The low level audio signals at terminal 12 require further voltage and power amplification in order to drive loudspeaker 14 or the like, and such amplification is provided by amplifier 16 which in the exemplary embodiment is a TDA2030 integrated circuit coupled to loudspeaker 14 through capacitor 18. The main power supply is controlled by microprocessor 20 which also controls other functions, e.g., X-ray protection, and remote control commands. In many microprocessor controlled television receivers, there are a plurality of power supplies including a stand-by power supply so that the receiver can respond to a remote command to turn the set "on".
Circuit 10 is powered by a main power supply M controlled by microprocessor 20, which in the exemplary embodiment is a TEA2260. However, amplifier 16 is constantly powered by a "stand-by" power supply because, in the exemplary embodiment, switching power supply S current to amplifier 16 would require a switch of higher current capability than is provided within microprocessor 20.
Audio signals provided at terminal 12 are DC coupled via the parallel combination of resistor 22 and capacitor 24 to node or junction 26 wherein the signal is DC coupled to non-inverting input terminal 29 of amplifier 16 via resistor 28. Amplifier 16 is provided with feedback and frequency compensation components (not shown) coupled to the inverting input terminal (not shown). In the exemplary embodiment, DC bias for terminal 29 of amplifier 16 is provided by terminal 12 of IC 10. When the main power supply M which powers circuit 10 is de-energized (turned "off") or energized (turned "on") by microprocessor 20, transient DC voltages within circuit 10 are caused to be generated by the increasing or decreasing of power supply voltages. These transient generated signals propagate through the system and are amplified as a noise emitted by loudspeaker 14.
It is desirable to eliminate this transient generated noise in a manner which does not effect the DC quiescent status of the system otherwise the transient elimination circuit will introduce its own noise into the system. To this end, the transient noise elimination circuit 30 is provided. The microprocessor 20 of the exemplary embodiment provides what is called a "standby" signal at terminal 32 which, when it goes high, indicates that the main power supply M has been switched "off". This "standby" signal can be provided by other appropriate means, such as another circuit powered from the standby power supply and providing a signal responsive to the status of the main power supply M.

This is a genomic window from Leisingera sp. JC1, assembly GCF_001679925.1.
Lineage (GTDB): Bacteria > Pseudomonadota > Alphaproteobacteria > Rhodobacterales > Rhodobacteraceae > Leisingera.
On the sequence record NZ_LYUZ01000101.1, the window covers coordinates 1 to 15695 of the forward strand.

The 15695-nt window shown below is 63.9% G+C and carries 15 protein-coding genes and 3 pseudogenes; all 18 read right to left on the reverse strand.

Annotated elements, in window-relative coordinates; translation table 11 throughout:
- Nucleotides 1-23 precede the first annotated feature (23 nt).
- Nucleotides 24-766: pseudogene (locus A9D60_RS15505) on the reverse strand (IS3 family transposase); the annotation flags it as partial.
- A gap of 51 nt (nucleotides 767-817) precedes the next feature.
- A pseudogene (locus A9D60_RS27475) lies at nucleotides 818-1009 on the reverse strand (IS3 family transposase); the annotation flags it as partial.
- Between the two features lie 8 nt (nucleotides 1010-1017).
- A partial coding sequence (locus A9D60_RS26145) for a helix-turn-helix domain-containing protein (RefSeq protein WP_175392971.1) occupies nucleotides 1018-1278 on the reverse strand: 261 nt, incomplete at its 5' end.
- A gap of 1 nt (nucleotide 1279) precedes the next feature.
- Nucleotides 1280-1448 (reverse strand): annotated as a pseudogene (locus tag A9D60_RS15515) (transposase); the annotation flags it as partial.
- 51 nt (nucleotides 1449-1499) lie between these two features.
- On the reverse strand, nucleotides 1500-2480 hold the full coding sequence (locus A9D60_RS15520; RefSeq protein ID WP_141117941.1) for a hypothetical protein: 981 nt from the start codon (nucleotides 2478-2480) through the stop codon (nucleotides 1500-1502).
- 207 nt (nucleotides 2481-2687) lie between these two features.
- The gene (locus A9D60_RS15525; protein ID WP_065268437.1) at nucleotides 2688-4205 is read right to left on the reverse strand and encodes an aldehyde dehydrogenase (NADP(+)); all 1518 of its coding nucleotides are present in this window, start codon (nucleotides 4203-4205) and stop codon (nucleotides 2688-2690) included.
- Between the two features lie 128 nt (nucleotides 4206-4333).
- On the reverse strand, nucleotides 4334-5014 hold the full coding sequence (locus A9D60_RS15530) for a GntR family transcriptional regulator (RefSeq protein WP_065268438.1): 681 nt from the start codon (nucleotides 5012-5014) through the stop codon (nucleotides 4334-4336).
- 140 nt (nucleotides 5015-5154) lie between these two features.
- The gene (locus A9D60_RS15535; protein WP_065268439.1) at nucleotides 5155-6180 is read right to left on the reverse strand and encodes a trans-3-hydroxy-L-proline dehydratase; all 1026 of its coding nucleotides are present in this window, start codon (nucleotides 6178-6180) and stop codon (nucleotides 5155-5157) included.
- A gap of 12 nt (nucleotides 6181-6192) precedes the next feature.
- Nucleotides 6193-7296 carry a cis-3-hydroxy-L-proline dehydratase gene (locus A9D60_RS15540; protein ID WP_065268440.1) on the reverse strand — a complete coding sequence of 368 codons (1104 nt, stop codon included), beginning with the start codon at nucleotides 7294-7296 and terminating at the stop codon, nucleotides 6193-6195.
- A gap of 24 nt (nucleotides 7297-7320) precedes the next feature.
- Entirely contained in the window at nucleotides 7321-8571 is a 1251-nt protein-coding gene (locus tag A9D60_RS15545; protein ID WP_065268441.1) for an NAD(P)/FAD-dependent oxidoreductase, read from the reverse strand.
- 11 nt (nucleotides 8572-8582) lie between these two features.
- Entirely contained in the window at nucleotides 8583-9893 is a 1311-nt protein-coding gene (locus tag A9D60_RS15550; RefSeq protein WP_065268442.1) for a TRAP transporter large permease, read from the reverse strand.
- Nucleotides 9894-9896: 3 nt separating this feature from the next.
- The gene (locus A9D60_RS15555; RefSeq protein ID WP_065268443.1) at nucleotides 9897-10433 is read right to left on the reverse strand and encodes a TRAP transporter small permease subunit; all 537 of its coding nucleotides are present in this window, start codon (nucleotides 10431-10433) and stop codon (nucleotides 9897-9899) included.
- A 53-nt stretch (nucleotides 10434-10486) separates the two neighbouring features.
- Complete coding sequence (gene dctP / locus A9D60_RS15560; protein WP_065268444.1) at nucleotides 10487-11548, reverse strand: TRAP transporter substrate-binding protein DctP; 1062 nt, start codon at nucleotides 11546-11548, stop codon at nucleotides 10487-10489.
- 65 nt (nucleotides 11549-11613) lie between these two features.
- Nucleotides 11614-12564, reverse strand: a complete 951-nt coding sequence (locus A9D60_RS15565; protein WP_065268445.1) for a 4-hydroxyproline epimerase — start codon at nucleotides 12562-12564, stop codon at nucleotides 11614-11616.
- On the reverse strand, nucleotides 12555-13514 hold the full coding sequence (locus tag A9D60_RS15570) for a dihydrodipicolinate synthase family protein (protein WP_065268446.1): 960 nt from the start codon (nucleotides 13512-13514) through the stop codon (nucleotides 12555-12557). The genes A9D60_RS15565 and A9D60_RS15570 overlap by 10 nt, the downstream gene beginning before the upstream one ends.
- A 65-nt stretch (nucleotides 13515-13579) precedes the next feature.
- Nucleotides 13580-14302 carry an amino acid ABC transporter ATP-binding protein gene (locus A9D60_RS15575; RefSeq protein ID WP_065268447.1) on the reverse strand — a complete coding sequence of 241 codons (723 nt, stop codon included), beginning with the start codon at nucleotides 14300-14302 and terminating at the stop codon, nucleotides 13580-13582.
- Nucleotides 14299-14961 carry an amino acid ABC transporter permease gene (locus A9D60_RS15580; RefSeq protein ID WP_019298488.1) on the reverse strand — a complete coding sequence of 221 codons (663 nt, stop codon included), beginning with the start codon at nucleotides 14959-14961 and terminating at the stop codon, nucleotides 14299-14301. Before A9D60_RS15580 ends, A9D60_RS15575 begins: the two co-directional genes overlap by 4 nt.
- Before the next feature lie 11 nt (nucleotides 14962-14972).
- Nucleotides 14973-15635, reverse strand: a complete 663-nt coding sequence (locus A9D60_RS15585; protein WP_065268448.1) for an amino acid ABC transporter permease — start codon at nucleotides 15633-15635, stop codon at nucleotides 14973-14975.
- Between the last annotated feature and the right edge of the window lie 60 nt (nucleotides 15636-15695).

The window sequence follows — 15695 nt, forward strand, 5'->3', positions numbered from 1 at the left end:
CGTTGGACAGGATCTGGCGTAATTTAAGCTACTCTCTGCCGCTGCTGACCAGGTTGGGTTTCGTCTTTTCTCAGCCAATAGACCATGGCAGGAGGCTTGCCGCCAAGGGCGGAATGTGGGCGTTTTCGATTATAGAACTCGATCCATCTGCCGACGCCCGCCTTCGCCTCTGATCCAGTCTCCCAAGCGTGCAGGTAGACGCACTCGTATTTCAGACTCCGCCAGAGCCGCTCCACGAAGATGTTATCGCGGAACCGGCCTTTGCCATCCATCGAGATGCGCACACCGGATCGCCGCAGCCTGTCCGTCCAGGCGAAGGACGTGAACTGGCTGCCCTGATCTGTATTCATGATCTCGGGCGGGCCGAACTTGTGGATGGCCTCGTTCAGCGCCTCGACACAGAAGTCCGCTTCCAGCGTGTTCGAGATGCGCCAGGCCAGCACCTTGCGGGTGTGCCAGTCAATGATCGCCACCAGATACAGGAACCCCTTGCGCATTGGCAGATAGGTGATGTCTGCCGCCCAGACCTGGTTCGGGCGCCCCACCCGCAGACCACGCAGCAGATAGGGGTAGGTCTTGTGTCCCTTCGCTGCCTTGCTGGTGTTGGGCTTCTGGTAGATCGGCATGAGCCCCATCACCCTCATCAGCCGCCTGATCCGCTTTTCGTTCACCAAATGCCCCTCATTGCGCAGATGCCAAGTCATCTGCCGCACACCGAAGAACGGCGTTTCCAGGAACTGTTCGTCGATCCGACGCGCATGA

The standby signal at terminal 32 is low-pass frequency filtered by series resistor 35 and shunt capacitor 33 and is coupled to a base electrode of NPN transistor 34. Transistor 34 has an emitter electrode coupled ground and a collector electrode coupled to a junction 39 of a resistor 36 and a capacitor 38 with the other end of resistor 36 coupled to ground and the other end of capacitor 38 coupled to node 26. In this manner, there is a signal divider between resistor 22 and resistor 36. Capacitor 38 isolates the DC voltage at junction 26 from resistor 36 and transistor 34.
With a forward bias provided at the base-emitter junction of transistor 34 by the "standby" signal, the collector-emitter impedance to ground decreases so as to present a shunt impedance of a value much lower than resistor 36, which has a value of 10K ohms. This impedance change of transistor 34 is shown by commonly published emitter-collector characteristics for bipolar transistors for a family of base currents, that shows a sloped resistor-like characteristic for low collector voltages and currents. Thus, when the "standby" signal is present, the collector-emitter circuit shunts resistor 36 changing the signal divider ratio with resistor 22 and substantially attenuating any AC signal at junction 26 for the duration of the presence of the "standby" signal. Capacitor 38 prevents any change of the DC voltage present at junction 26 due to the shunting effect of transistor 34. In this manner, the AC signal at node 26 will be substantially attenuated without effecting the DC voltage level present at node 26.